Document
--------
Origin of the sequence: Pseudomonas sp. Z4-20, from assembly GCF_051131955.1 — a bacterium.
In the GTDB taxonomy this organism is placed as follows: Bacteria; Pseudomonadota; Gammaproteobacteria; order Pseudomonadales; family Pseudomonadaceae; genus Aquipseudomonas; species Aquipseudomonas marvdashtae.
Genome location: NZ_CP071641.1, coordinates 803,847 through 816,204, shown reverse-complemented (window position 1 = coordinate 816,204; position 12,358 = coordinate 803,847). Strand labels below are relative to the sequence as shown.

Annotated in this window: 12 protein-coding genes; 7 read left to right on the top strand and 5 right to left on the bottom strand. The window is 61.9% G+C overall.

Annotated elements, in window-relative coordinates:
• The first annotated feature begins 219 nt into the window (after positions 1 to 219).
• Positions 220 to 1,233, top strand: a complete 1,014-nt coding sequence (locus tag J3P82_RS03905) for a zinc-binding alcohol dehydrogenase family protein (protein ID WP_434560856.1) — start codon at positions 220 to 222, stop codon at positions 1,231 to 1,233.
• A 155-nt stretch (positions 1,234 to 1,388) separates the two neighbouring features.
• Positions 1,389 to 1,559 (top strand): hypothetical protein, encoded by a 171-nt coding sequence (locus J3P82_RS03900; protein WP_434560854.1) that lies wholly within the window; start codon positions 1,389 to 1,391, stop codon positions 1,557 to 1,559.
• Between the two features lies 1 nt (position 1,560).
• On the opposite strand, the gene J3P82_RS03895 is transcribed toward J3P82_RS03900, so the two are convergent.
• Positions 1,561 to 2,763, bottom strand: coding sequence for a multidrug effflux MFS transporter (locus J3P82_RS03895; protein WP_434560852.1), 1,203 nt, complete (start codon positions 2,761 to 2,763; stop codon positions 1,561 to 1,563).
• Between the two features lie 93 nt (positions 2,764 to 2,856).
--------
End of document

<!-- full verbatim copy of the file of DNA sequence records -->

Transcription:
Origin of the sequence: Pseudomonas sp. Z4-20, from assembly GCF_051131955.1 — a bacterium.
In the GTDB taxonomy this organism is placed as follows: Bacteria; Pseudomonadota; Gammaproteobacteria; order Pseudomonadales; family Pseudomonadaceae; genus Aquipseudomonas; species Aquipseudomonas marvdashtae.
Genome location: NZ_CP071641.1, coordinates 803,847 through 816,204, shown reverse-complemented (window position 1 = coordinate 816,204; position 12,358 = coordinate 803,847). Strand labels below are relative to the sequence as shown.

Annotated in this window: 12 protein-coding genes; 7 read left to right on the top strand and 5 right to left on the bottom strand. The window is 61.9% G+C overall.

Annotated elements, in window-relative coordinates:
• The first annotated feature begins 219 nt into the window (after positions 1 to 219).
• Positions 220 to 1,233, top strand: a complete 1,014-nt coding sequence (locus tag J3P82_RS03905) for a zinc-binding alcohol dehydrogenase family protein (protein ID WP_434560856.1) — start codon at positions 220 to 222, stop codon at positions 1,231 to 1,233.
• A 155-nt stretch (positions 1,234 to 1,388) separates the two neighbouring features.
• Positions 1,389 to 1,559 (top strand): hypothetical protein, encoded by a 171-nt coding sequence (locus J3P82_RS03900; protein WP_434560854.1) that lies wholly within the window; start codon positions 1,389 to 1,391, stop codon positions 1,557 to 1,559.
• Between the two features lies 1 nt (position 1,560).
• On the opposite strand, the gene J3P82_RS03895 is transcribed toward J3P82_RS03900, so the two are convergent.
• Positions 1,561 to 2,763, bottom strand: coding sequence for a multidrug effflux MFS transporter (locus J3P82_RS03895; protein WP_434560852.1), 1,203 nt, complete (start codon positions 2,761 to 2,763; stop codon positions 1,561 to 1,563).
• Between the two features lie 93 nt (positions 2,764 to 2,856).